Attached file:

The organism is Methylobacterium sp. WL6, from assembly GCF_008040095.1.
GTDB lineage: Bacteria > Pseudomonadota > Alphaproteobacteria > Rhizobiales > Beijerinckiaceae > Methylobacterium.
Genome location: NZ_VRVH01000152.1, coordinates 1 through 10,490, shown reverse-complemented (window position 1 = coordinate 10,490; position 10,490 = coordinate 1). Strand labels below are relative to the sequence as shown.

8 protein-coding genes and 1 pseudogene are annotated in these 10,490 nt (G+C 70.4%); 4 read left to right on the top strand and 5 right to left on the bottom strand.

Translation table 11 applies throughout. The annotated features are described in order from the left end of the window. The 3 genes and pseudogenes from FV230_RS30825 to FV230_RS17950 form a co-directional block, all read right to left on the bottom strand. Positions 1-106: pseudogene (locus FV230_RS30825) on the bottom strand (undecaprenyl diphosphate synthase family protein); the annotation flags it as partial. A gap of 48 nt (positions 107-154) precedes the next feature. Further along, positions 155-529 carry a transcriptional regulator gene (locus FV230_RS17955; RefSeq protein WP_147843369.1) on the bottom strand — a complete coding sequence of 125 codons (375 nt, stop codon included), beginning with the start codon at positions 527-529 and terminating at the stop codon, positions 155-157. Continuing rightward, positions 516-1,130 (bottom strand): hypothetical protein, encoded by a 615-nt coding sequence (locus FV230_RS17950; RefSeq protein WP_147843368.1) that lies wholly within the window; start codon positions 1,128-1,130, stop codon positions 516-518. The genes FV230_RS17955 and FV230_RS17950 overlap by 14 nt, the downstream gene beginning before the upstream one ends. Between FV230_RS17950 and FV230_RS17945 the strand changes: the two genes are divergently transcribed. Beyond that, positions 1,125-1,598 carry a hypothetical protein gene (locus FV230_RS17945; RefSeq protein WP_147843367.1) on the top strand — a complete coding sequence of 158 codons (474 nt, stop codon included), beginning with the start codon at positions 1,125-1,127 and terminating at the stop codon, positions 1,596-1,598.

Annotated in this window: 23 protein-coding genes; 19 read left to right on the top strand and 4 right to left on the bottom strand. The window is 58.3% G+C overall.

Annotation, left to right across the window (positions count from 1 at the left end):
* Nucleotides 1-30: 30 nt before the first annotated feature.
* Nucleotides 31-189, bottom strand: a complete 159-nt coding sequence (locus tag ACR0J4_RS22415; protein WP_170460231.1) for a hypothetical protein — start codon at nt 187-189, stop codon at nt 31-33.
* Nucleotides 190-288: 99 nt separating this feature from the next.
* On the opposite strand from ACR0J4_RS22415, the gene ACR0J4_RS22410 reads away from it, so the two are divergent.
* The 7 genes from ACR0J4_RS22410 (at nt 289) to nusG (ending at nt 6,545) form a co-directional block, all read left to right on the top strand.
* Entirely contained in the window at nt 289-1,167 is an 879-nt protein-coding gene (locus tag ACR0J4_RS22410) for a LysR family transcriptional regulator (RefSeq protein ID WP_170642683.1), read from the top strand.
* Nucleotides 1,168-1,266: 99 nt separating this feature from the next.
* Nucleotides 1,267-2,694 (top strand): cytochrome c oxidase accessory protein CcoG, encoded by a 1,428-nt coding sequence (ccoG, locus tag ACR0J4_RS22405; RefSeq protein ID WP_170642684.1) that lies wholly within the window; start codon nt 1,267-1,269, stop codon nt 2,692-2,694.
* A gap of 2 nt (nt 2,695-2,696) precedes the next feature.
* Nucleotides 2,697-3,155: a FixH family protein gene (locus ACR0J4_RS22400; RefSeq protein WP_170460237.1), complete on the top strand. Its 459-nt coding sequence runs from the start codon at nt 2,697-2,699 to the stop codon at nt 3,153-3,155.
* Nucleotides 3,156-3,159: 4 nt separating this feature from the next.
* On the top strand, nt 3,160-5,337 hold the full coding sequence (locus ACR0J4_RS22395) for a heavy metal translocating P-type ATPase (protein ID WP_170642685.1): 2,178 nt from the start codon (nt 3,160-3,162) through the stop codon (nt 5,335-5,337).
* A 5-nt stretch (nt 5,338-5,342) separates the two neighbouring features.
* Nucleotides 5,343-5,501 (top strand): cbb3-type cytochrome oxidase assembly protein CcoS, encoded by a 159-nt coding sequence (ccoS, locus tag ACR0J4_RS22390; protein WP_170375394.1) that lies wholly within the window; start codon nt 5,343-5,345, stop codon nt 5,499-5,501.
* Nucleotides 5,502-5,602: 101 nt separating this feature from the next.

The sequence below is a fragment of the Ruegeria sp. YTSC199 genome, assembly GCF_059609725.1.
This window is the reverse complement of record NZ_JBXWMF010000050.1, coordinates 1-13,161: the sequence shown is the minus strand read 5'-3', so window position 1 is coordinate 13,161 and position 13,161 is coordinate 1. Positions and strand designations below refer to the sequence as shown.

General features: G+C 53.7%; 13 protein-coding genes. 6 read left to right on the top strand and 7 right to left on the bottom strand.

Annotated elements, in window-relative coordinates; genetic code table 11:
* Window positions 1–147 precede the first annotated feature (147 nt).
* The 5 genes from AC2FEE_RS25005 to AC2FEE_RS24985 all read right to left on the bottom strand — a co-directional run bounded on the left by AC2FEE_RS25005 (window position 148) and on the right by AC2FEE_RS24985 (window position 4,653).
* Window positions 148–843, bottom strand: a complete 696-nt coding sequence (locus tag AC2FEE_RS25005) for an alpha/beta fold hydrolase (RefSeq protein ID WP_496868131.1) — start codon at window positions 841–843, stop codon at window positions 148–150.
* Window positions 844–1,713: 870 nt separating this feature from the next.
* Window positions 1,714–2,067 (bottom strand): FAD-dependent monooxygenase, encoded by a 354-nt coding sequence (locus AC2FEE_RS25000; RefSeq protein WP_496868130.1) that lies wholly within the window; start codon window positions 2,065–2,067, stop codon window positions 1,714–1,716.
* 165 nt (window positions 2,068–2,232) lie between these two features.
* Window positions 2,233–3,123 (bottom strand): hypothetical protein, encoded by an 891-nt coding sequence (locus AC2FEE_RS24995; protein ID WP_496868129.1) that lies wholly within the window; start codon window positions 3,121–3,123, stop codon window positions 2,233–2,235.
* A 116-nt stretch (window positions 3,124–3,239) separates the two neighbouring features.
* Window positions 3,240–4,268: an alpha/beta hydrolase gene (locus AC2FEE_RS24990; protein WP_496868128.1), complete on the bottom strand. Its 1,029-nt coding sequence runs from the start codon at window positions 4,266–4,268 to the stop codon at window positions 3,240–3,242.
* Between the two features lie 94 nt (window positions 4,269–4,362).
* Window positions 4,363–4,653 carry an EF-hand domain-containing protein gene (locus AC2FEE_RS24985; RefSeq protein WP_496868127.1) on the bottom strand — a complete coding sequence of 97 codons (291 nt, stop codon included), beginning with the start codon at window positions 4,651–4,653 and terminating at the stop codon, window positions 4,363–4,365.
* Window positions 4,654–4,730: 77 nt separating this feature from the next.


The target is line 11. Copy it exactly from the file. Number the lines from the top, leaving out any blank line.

* On the opposite strand from ACR0J4_RS22415, the gene ACR0J4_RS22410 reads away from it, so the two are divergent.